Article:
How to Shop: Frozen Dinners

Where else can you get a hot meal, with three wholesome food groups, in less than five minutes? From healthy frozen dinners, of course. Think of frozen dinners as portion-controlled mini-meals, or as the base of a complete dinner when you add salad, whole grain bread, fruit, and milk or yogurt.

While today's frozen dinners are often healthier than those introduced more than 50 years ago, many are still loaded with sodium, saturated fat and calories. The U.S. Food and Drug Administration (FDA) wants to help you find the healthy ones by following their criteria for a food to be labeled as "healthy." A "healthy" food must be low in fat, saturated fat, cholesterol, and sodium. A healthy frozen entrée must limit its sodium to 480 milligrams per serving, and provide at least 10 percent of two more of these nutrients: vitamins A and C, iron, calcium, protein, and fiber.

To translate these recommendations into hard numbers, several nutrition experts have established additional criteria.

  • At least a cup of cooked vegetables
  • Fewer than 500 calories
  • Fewer than 15 grams of fat
  • Fewer than 5 grams of saturated fat
  • Fewer than 700 milligrams of sodium
  • More than 4 grams of fiber
  • Fewer than 15 grams of sugar

Use Your Judgment

Sometimes food manufacturers skimp on portions to meet the definition of "healthy." When the calories in the frozen dinner are closer to 250 than 500, make a downward adjustment to the upper limits for sodium, fat, saturated fat, and sugar. For example, if a frozen entree has only 250 calories in one serving, then the upper limits for nutrients would be closer to 7 grams of fat, 2 grams of saturated fat, 350 milligrams of sodium, and 7 grams of sugar.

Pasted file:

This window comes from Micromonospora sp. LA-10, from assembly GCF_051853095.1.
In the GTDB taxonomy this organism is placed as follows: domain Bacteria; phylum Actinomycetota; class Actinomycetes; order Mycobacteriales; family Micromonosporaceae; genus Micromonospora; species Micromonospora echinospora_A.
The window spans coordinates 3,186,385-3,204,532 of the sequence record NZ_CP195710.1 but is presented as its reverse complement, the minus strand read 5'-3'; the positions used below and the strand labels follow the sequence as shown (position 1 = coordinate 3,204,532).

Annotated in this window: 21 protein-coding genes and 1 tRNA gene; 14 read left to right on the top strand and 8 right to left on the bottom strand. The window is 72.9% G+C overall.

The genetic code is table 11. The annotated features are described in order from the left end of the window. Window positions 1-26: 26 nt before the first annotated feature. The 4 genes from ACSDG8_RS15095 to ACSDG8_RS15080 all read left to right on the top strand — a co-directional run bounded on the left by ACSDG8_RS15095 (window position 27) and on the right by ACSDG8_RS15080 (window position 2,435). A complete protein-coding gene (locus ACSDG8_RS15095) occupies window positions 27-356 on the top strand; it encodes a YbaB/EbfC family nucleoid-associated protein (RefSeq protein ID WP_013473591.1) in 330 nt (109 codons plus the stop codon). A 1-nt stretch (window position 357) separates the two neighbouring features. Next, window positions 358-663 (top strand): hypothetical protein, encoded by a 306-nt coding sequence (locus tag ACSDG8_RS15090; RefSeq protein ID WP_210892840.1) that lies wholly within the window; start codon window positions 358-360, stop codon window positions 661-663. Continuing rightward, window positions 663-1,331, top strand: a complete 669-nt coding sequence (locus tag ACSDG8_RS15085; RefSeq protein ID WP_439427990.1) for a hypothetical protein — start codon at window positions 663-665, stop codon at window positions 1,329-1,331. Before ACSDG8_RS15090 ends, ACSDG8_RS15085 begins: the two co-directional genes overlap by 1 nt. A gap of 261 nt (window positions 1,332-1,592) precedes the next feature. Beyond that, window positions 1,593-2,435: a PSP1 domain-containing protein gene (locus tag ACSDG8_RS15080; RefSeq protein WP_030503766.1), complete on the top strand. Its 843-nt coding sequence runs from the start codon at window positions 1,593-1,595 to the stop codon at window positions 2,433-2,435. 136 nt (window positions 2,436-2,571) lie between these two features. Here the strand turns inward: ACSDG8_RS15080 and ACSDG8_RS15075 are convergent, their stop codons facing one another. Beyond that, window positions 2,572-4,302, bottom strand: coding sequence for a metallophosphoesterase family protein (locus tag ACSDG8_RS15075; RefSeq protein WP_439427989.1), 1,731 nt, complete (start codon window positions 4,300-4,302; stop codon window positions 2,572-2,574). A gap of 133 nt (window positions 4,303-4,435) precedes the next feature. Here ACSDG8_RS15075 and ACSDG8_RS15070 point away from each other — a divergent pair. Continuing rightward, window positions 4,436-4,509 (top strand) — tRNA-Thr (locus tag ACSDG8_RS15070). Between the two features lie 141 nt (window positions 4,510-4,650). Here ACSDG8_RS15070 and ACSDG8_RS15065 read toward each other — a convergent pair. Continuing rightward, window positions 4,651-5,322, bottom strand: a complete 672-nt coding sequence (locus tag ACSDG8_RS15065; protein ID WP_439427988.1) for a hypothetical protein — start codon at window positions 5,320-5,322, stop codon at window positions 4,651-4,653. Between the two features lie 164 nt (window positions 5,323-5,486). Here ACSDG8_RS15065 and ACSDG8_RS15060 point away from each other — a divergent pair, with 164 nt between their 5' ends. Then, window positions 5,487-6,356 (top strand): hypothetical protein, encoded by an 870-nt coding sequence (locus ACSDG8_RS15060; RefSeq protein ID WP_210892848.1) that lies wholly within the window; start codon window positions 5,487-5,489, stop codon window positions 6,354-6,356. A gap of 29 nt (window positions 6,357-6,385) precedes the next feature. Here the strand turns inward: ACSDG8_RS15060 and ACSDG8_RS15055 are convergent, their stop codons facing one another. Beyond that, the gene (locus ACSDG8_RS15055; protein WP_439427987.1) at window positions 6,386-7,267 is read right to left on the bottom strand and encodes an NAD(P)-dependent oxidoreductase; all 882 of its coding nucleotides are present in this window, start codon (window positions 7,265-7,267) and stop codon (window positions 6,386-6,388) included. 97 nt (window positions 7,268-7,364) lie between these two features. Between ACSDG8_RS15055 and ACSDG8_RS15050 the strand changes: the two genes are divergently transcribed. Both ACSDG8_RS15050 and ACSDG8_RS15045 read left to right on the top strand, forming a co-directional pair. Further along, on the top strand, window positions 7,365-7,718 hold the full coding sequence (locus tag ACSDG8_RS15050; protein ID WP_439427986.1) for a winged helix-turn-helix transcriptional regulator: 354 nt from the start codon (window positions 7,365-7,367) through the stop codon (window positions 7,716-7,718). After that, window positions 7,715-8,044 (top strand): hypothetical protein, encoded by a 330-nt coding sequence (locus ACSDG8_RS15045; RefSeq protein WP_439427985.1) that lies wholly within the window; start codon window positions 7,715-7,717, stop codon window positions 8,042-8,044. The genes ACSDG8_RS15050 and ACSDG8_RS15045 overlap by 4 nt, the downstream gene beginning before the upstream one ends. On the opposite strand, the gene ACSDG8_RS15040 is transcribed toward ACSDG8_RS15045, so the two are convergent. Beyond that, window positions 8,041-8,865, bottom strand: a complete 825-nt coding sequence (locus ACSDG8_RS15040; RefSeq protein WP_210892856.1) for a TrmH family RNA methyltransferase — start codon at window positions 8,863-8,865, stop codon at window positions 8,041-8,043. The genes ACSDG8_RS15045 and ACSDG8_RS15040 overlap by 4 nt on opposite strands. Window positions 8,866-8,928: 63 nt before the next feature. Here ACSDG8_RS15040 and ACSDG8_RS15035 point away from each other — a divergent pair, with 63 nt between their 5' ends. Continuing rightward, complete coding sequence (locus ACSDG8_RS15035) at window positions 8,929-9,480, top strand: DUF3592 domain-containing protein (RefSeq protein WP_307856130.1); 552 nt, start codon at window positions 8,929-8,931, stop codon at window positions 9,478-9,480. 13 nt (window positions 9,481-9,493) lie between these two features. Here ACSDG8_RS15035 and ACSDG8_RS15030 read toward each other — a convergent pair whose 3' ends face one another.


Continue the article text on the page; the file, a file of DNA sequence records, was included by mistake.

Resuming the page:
Cook Your Own

If you don't want to use pre-packaged frozen dinners, they are easy to make on your own for a fraction of the cost. With home cooking, you can be sure your food isn't loaded with ingredients you don't want. The trick is to have the right containers on hand (see Glad and Ziplock), and to cool the food completely in the refrigerator before freezing it to prevent freezer burn. Write the date on the container, and eat the meal within a few weeks for the best taste. Reheat in the microwave or oven depending on your container, and resist the temptation to reuse microwave-safe, disposable containers. Sometimes the corners of the containers are so tight that food debris can collect and can be a food source for microorganisms. In addition, the plastic used to make some containers can breakdown with repeated exposure to microwave, possibly making the food unsafe.

Sources

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